Glorious days in the sun

Glorious days in the sun

I write incessantly about my children and the game of football. From all perception, it consumes us and is the forefront in everything we do. In many ways that is true but I believe it would be the case with any endeavor they attempt. Although we have immersed ourselves in the sport and have experienced some of the greatest joys and relationships of our lives, there is one game that will always be dearest to my heart and that is baseball.

I grew up in Hawthorne, California, sixteen miles southwest of downtown Los Angeles and Dodger Stadium. Our only claim to fame is that it was home to the Beach Boys. Other than that Hawthorne really is not very significant and most people prefer to say they are from L.A. rather than this small town that has seen its share of crime and urban change.

At 10 years old none of that mattered to me. What mattered to me were two things, my batting average, and the Los Angeles Dodgers. I didn’t even know Pop Warner existed and that kids played football. I thought it was a game only played by “grown ups”. We certainly did not care whether it was played in high school, unlike the 10 year olds I see here in Texas who wait in line to get the autographs of teenagers.

If I was not watching baseball I was playing it. We had no year-round or “Select ball” so organized play was only during the spring. It did not matter to us, however, because there existed different variations of it that allowed us to play anytime we wanted. Impromptu games of Wiffle Ball, Pickle, Fastpitch, Cup Ball or our beloved Over the Line would break out at the slightest hint of boredom during our day. It was not unusual to find a pickup game of Over the Line at any field or park and I always had a glove with me, just in case, even into my adulthood.

The game was a part of growing up in California and I always stated my children, boys or girls, would grow up with it.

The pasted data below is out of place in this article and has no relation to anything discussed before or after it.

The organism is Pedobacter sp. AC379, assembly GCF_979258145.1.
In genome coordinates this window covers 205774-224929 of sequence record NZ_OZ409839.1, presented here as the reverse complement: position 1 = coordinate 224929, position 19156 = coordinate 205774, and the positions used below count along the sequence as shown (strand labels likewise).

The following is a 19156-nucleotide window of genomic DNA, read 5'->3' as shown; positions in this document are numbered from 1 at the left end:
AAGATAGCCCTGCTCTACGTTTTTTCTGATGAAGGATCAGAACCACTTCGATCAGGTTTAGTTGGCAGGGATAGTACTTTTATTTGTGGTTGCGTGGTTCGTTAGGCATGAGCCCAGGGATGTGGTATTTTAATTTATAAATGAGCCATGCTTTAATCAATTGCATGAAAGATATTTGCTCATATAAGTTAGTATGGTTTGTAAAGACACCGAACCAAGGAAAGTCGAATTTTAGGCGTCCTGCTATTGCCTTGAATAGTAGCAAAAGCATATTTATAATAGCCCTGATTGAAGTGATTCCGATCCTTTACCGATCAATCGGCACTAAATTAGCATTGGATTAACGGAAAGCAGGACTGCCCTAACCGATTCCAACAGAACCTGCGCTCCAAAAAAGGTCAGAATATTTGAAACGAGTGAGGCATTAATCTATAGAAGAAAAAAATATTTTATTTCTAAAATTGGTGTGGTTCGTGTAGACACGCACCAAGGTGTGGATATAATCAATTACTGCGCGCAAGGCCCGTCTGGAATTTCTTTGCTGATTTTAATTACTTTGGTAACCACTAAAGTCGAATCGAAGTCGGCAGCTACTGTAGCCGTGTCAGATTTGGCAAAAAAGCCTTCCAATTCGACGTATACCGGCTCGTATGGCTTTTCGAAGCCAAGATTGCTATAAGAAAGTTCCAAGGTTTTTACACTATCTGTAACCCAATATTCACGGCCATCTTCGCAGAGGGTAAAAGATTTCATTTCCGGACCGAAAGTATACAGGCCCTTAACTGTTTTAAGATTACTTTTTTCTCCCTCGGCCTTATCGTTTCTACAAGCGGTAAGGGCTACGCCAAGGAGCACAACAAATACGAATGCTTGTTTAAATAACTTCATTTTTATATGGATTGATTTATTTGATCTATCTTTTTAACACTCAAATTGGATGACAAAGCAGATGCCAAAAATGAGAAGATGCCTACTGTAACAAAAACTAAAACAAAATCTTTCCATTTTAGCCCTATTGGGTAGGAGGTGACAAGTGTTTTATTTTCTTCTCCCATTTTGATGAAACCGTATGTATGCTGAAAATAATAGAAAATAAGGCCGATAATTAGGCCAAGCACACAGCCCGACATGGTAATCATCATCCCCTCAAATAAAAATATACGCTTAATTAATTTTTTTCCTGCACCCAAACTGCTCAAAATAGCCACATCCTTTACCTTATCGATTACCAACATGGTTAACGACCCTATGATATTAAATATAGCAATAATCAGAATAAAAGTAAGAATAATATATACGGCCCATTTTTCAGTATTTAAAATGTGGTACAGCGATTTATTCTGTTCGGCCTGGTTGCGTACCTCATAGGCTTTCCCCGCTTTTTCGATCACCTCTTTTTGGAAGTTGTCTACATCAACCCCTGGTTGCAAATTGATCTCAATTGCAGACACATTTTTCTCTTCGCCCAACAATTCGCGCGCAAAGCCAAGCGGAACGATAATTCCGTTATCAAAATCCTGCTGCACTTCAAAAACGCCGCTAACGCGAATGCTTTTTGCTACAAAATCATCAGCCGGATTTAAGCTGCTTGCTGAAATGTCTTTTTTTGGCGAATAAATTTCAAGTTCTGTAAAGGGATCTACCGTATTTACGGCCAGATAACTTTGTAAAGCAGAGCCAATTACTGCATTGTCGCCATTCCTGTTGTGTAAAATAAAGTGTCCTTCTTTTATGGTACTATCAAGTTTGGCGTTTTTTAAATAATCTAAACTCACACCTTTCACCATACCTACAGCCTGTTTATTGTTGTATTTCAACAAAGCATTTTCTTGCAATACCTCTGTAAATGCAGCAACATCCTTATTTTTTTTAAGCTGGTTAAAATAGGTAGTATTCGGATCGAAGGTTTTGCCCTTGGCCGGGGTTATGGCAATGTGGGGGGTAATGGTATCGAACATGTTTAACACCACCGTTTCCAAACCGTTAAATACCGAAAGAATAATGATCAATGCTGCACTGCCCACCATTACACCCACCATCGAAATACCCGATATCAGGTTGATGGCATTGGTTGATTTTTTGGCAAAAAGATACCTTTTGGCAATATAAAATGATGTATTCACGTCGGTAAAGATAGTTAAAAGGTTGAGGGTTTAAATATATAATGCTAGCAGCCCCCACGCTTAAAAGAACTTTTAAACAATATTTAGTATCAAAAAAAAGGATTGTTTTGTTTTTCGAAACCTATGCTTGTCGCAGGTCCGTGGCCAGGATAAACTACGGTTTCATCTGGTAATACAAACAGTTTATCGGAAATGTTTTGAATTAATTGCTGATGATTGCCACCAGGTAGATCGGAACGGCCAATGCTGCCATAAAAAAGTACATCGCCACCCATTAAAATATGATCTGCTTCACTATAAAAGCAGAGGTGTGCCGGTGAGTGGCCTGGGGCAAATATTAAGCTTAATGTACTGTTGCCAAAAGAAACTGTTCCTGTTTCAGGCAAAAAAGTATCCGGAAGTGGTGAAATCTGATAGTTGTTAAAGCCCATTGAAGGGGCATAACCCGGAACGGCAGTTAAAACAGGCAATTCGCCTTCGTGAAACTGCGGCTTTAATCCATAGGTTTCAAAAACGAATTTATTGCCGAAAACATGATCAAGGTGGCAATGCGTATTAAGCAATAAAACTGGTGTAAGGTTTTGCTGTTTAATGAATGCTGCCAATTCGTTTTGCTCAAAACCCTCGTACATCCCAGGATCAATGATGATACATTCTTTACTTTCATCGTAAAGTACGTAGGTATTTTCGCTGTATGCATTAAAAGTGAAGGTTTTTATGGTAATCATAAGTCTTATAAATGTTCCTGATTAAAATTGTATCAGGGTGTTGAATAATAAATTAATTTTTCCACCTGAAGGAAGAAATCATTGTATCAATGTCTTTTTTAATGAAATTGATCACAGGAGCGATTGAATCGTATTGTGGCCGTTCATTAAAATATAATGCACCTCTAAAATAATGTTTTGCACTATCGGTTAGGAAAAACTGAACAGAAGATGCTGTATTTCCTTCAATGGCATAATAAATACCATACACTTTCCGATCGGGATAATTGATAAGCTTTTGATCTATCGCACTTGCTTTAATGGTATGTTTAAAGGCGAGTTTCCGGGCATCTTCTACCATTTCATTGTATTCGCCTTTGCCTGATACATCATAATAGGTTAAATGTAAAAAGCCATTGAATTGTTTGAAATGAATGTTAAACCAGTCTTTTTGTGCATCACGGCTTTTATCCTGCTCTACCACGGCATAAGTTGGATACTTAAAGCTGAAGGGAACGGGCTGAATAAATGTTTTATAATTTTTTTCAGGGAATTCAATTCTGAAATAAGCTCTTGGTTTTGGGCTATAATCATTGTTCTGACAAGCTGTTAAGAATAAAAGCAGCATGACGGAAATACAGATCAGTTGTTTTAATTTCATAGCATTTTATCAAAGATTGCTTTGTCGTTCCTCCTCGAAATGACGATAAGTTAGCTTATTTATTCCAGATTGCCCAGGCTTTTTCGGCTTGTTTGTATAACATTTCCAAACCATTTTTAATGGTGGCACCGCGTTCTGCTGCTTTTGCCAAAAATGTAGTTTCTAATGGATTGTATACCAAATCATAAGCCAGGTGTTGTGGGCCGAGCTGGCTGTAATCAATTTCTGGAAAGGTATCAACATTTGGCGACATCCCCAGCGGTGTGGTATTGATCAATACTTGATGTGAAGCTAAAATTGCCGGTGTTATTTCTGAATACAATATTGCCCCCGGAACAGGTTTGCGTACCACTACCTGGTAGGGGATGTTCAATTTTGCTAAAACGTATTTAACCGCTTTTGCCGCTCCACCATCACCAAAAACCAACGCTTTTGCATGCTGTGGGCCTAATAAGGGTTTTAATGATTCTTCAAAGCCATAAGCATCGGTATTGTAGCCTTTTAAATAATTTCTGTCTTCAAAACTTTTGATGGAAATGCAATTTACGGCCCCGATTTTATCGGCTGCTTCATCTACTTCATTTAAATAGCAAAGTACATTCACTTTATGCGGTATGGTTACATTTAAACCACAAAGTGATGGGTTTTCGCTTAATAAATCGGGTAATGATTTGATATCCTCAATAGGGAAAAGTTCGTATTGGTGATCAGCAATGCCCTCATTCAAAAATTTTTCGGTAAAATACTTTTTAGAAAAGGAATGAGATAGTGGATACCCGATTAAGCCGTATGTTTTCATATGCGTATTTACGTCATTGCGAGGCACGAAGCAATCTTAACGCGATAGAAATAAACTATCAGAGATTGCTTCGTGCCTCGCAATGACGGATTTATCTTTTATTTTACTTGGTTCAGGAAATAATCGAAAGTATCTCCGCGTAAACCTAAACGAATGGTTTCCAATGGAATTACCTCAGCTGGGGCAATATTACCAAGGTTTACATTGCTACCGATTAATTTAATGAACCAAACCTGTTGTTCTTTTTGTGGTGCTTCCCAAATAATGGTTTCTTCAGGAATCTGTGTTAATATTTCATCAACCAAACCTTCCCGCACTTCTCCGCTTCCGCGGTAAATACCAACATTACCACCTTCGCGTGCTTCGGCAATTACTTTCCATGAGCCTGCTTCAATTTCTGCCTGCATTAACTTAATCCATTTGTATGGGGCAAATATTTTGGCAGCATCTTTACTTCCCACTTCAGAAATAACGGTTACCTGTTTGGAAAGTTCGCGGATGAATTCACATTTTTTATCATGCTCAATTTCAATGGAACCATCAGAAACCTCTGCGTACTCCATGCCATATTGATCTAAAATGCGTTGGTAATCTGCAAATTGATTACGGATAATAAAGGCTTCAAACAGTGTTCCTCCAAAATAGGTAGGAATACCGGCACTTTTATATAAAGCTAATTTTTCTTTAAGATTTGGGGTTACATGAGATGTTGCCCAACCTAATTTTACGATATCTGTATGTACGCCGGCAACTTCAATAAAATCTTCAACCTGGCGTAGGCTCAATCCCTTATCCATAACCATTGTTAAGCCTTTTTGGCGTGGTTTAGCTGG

Plans change sometimes and I left Hawthorne and California for the Lonestar state. Here we raised our children like any other Texan, I suppose, with football at the forefront. The Grand Old Game took second chair to the gridiron and my sons’ heroes did not play for the Dodgers but for the Texans and Longhorns. They still played baseball but money and effort did not go towards helping them excel in a sport like football. There were more pigskin and tackling pads in the garage than cowhide and pitchbacks.

Still, when football season was over and the fervor of the game died down, we were met with the quiet start of baseball. It was almost as if I had forgotten about the game every year. We would sign the boys up and I would volunteer as an assistant coach. Baseball was almost a chore for me, that is, until I walked onto the field for the first practice. The familiarity of it all would come back to me as if I had put up my spikes just yesterday. It was an old friend who would welcome me back home and remind me of all the stories of our time in the sun. It was born out of years of loving this game and I wanted my sons to love it as much as I did.

My youngest son played his last game this week. He does not intend to try out for the high school team which means the game is over for him. The pain on his face was visible and he quietly, discreetly wiped the tears from his cheek as he knew the significance of this time when maybe others did not. I then knew for certain, he loved the game as much as I.

Unlike football, baseball does not impose such an exact finality and there are opportunities to continue playing the game, or some form of it, well into our late adulthood. I played the game into my 30s. Who knows, maybe my sons and I will play the game together, one day. What a day that would be! For now, however, I will reminiscence about the wonderful time I had watching my boys play baseball.

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